Feminism has become a dirty adjective; affiliated with power-hungry, animalistic women who crave ultimate equality by destroying man all together and creating a society whereby we watch cheesy romantic comedies, drink barrels of wine and eat tons of chocolate.

If you can’t detect the sarcasm…you have misunderstood. To put it pointedly, do you believe
in equality between genders? Yes? Then you beith a feminist. All these negative connotations arise from misconceptions and movements that happened many a year ago. Many people have mentioned disassociating oneself from feminism due to the different “waves” but what one forgets is that they are after all a product of a contemporary moment. What never seems to change is the concrete definition of “feminism” and that being the belief of equality between genders.

Therefore, to disregard the label of Feminism because of the concepts attached to it is ludicrous. One must consider the fact that to negate the definition would suggest the word has lost its definition. Thus, by saying they believe in a definition of feminism which is in fact
not “feminism” surely suggests they are no longer a “feminist”.

This argument surrounding the definition of feminism plagues my mind every day especially when one considers the notion of “hook-up culture”. What is so wrong and dirty with having intimacies with another person? What is so “unequal” about two people having sex?

There is nothing unequal about sex. In fact, it is a moment that is shared between two consenting adults who explore their pleasures and enjoy the time shared together.

Consequently, I ponder whether stigma arises because of the idea that women are still seen as two archetypes: the virgin and the mistress. If one is the “virgin” and decides to partake in sex, then their power goes because they are being manipulated by the evil, patriarchal male whom of course wants to make women appear as inferior by sexually deceiving them.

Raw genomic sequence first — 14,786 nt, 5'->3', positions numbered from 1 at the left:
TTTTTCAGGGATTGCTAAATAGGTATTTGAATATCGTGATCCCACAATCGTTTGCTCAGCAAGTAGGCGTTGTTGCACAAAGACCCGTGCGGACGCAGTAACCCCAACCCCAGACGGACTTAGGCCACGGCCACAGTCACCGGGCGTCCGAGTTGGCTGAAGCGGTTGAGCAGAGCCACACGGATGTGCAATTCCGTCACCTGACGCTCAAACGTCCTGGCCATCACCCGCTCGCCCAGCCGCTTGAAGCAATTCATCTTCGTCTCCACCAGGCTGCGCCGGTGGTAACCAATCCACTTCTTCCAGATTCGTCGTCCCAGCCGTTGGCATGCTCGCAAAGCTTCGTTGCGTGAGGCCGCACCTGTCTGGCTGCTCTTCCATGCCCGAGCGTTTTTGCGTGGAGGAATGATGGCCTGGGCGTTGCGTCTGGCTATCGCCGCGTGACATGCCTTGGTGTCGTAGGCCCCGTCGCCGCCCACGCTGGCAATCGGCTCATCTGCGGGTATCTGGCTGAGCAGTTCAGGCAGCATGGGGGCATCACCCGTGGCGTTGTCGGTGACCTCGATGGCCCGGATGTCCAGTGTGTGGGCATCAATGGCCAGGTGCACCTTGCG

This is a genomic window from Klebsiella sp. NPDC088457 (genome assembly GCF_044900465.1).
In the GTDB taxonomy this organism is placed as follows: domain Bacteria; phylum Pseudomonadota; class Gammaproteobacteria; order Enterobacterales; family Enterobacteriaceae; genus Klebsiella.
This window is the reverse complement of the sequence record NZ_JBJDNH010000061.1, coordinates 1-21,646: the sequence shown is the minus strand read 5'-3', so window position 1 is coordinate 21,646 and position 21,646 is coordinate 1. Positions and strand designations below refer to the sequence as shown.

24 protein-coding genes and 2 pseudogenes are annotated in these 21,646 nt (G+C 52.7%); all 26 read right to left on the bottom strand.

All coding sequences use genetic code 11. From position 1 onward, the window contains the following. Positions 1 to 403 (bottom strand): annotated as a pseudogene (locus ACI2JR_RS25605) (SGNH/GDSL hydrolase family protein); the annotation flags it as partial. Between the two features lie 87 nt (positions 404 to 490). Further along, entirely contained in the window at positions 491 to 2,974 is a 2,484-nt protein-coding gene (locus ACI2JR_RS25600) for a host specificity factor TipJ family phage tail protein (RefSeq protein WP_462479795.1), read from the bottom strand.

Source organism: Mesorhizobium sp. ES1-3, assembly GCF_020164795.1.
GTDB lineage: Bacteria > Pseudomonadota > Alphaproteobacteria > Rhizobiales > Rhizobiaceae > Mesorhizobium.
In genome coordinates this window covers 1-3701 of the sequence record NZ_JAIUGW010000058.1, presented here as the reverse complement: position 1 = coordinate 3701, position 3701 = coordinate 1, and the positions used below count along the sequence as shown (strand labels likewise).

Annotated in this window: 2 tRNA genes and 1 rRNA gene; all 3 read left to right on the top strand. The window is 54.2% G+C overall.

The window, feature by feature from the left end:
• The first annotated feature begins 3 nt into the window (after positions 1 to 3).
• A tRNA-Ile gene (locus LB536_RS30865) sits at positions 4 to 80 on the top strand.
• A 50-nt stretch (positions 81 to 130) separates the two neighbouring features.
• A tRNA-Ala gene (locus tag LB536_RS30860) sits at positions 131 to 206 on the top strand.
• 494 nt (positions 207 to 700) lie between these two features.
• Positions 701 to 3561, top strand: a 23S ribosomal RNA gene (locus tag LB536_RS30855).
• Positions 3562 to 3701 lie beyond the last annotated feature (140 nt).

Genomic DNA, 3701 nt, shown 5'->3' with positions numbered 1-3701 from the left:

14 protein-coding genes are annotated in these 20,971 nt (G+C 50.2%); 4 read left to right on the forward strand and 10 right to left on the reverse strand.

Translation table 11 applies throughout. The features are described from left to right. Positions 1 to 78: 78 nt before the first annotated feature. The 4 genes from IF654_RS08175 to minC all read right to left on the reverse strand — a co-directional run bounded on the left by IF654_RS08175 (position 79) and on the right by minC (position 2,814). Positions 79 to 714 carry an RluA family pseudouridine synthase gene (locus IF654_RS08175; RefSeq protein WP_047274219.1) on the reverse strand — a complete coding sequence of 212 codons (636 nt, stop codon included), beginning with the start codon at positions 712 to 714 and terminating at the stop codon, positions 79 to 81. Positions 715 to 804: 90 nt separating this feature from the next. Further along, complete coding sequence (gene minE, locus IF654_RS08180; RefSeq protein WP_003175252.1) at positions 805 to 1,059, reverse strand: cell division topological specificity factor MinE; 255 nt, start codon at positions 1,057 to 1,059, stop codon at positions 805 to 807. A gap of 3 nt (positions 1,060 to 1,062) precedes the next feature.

Then on the flip side, you have the “mistress” a being whom has no power because they regularly divulge in sex and this excess of sexuality means they become part of the machine that is our society which aims to degrade women through their bodies.

These theories are toxic for the twenty-first century feminist. These concepts create discord within my mind and it’s through this disharmony that suggests we as a society will never change.

As opposed to generalising men and women and viewing the sexually liberal ones as the “other”, we should celebrate subjective difference.

Judgement, stigma and disgrace should not be attached to the act of “sex” or to individuals that cultivate their passions. Instead of comprehending sex as a term with political, religious and societal concepts attached to it, we, as the future generation should promote choice over
expectation. Freedom over confinement.

Doing whatever the hell we want over what society expects us to do.

To become truly liberated and feel like one can enjoy themselves without the shame attached, would mean we will need to move into a society free from the traditional values that underline sexual femininity. As a result, I call out to all young men and women to embrace this society free from sexual complications and promote a world whereby no one would feel shame when waking up in a stranger’s bed after a night out.

Even if they do have cheese stuck under their fingernails.